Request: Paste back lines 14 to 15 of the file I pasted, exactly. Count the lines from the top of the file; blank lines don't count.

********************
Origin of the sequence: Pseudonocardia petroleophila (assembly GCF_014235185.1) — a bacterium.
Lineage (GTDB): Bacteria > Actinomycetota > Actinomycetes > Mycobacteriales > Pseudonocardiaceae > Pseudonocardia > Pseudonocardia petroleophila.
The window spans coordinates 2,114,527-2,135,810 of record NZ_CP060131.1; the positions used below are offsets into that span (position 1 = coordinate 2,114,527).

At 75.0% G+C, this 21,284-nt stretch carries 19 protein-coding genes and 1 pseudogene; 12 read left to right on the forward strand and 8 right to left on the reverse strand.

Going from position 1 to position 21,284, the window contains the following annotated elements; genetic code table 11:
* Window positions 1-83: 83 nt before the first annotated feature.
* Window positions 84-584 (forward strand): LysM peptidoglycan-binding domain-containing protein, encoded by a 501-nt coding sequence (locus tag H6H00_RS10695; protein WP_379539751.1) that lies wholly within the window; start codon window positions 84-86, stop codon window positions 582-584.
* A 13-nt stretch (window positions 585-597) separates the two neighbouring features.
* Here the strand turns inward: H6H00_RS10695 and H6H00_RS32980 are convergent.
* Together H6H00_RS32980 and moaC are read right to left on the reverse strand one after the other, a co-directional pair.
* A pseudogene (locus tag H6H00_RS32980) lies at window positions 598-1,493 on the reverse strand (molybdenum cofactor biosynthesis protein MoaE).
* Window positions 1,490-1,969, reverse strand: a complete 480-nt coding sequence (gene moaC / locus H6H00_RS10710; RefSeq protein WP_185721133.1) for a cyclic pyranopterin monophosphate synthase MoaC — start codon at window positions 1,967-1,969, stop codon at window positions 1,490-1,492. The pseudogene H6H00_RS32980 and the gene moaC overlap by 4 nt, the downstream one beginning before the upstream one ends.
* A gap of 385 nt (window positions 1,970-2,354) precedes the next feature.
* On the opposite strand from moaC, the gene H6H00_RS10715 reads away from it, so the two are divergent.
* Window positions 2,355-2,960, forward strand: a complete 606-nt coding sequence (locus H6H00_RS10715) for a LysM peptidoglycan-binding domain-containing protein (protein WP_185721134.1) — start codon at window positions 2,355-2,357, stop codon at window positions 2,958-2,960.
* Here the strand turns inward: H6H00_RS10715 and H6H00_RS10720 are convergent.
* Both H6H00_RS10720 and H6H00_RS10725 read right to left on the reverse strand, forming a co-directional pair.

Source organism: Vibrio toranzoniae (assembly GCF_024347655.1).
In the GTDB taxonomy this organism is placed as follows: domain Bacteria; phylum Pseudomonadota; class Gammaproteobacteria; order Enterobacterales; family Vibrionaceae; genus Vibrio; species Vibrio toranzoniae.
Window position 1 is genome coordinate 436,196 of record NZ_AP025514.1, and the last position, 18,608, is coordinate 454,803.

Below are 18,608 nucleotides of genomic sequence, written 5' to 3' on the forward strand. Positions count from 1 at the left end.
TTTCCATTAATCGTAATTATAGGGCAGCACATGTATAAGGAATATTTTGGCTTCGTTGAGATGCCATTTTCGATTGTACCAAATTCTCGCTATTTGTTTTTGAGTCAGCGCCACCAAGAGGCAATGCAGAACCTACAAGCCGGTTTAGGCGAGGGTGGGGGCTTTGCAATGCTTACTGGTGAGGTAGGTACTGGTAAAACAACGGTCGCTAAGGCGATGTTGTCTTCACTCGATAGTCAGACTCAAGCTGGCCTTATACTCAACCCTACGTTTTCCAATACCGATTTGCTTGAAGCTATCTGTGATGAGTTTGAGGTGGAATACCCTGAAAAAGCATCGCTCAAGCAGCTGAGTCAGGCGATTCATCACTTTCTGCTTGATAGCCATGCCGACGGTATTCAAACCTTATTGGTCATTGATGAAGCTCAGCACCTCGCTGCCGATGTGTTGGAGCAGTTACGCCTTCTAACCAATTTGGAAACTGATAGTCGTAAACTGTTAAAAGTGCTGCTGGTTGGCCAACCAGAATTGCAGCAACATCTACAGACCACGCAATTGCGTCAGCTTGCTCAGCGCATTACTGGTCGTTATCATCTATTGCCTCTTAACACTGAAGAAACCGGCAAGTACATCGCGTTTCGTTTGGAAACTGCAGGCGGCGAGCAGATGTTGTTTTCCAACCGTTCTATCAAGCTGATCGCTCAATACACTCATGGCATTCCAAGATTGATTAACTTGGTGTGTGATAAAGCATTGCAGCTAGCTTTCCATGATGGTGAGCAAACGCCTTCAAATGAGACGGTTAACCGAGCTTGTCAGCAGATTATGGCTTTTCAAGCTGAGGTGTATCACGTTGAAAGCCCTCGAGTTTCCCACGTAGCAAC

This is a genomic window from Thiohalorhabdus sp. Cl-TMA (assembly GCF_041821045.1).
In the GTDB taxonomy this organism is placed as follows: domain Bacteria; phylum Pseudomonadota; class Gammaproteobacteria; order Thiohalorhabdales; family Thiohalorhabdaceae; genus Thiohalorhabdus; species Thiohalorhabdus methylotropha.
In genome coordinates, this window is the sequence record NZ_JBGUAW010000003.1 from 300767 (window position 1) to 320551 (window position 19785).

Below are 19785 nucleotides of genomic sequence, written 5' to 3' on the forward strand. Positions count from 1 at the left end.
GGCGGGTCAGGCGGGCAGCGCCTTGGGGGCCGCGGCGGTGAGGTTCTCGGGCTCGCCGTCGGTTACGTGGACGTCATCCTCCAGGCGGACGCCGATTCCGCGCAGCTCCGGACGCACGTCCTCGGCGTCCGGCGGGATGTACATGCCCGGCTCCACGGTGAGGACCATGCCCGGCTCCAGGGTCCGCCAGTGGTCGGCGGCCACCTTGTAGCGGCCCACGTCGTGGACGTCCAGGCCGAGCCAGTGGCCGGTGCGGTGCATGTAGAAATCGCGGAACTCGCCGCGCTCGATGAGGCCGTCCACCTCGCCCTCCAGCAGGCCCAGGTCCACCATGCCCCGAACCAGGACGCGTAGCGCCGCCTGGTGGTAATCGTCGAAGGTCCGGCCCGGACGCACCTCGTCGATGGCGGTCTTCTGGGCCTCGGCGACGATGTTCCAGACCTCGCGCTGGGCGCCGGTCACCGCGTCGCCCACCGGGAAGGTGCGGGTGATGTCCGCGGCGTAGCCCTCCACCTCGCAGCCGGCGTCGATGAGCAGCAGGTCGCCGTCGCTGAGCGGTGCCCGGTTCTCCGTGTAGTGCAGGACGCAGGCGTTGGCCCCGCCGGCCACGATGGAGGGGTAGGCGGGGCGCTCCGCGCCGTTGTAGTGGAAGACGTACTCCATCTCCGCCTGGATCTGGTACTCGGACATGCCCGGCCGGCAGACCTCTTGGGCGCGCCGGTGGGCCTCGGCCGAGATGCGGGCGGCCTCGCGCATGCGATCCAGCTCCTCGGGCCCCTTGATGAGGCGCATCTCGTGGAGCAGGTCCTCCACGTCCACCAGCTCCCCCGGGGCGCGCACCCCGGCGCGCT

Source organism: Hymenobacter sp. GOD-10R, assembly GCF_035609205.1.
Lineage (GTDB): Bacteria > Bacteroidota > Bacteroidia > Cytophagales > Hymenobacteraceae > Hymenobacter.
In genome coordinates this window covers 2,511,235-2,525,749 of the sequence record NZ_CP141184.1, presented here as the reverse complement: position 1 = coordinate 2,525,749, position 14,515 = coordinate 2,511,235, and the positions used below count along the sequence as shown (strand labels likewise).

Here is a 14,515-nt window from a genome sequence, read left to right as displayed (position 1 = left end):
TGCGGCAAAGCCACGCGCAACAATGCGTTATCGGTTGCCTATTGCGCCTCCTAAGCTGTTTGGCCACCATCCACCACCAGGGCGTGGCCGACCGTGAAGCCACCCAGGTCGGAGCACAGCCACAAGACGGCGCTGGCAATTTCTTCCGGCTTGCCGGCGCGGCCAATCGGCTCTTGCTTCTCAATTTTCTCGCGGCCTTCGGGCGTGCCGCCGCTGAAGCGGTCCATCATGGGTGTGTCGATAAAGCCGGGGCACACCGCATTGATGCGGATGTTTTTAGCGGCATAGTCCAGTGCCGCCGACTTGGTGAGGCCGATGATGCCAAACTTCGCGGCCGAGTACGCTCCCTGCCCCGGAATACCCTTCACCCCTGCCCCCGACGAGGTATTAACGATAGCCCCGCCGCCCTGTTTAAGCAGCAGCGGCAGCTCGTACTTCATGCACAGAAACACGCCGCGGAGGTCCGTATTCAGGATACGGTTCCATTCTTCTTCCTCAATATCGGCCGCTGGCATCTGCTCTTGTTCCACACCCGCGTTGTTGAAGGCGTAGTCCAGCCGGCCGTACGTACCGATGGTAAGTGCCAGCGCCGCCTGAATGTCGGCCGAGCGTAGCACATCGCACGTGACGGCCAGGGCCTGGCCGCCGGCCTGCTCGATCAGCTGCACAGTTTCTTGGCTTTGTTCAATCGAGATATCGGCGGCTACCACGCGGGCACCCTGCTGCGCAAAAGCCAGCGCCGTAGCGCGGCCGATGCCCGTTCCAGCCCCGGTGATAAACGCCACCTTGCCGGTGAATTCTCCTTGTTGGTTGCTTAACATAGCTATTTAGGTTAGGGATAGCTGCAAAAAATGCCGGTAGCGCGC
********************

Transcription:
* On the opposite strand from moaC, the gene H6H00_RS10715 reads away from it, so the two are divergent.
* Window positions 2,355-2,960, forward strand: a complete 606-nt coding sequence (locus H6H00_RS10715) for a LysM peptidoglycan-binding domain-containing protein (protein WP_185721134.1) — start codon at window positions 2,355-2,357, stop codon at window positions 2,958-2,960.